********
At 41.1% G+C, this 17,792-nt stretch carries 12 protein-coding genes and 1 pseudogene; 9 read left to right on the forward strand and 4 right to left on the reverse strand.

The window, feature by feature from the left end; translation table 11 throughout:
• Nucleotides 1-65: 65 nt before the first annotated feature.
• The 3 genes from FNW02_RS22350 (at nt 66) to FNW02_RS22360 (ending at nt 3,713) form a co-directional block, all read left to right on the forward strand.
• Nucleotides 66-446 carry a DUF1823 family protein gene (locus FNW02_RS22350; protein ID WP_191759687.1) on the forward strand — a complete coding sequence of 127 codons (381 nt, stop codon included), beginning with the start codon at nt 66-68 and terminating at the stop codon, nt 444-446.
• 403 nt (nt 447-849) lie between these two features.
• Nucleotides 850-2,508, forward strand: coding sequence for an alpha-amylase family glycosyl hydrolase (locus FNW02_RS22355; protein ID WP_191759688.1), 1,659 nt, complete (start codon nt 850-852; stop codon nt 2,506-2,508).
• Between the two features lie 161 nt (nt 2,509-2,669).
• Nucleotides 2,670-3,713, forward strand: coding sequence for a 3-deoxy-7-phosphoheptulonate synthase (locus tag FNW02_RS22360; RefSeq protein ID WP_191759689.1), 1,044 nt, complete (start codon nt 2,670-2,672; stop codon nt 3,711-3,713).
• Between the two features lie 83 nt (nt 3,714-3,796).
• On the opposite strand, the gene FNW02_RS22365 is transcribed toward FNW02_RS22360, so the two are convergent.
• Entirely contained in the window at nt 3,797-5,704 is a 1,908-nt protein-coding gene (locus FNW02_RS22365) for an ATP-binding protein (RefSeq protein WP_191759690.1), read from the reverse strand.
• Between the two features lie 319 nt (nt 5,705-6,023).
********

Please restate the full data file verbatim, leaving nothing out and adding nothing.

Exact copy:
At 41.1% G+C, this 17,792-nt stretch carries 12 protein-coding genes and 1 pseudogene; 9 read left to right on the forward strand and 4 right to left on the reverse strand.

The window, feature by feature from the left end; translation table 11 throughout:
• Nucleotides 1-65: 65 nt before the first annotated feature.
• The 3 genes from FNW02_RS22350 (at nt 66) to FNW02_RS22360 (ending at nt 3,713) form a co-directional block, all read left to right on the forward strand.
• Nucleotides 66-446 carry a DUF1823 family protein gene (locus FNW02_RS22350; protein ID WP_191759687.1) on the forward strand — a complete coding sequence of 127 codons (381 nt, stop codon included), beginning with the start codon at nt 66-68 and terminating at the stop codon, nt 444-446.
• 403 nt (nt 447-849) lie between these two features.
• Nucleotides 850-2,508, forward strand: coding sequence for an alpha-amylase family glycosyl hydrolase (locus FNW02_RS22355; protein ID WP_191759688.1), 1,659 nt, complete (start codon nt 850-852; stop codon nt 2,506-2,508).
• Between the two features lie 161 nt (nt 2,509-2,669).
• Nucleotides 2,670-3,713, forward strand: coding sequence for a 3-deoxy-7-phosphoheptulonate synthase (locus tag FNW02_RS22360; RefSeq protein ID WP_191759689.1), 1,044 nt, complete (start codon nt 2,670-2,672; stop codon nt 3,711-3,713).
• Between the two features lie 83 nt (nt 3,714-3,796).
• On the opposite strand, the gene FNW02_RS22365 is transcribed toward FNW02_RS22360, so the two are convergent.
• Entirely contained in the window at nt 3,797-5,704 is a 1,908-nt protein-coding gene (locus FNW02_RS22365) for an ATP-binding protein (RefSeq protein WP_191759690.1), read from the reverse strand.
• Between the two features lie 319 nt (nt 5,705-6,023).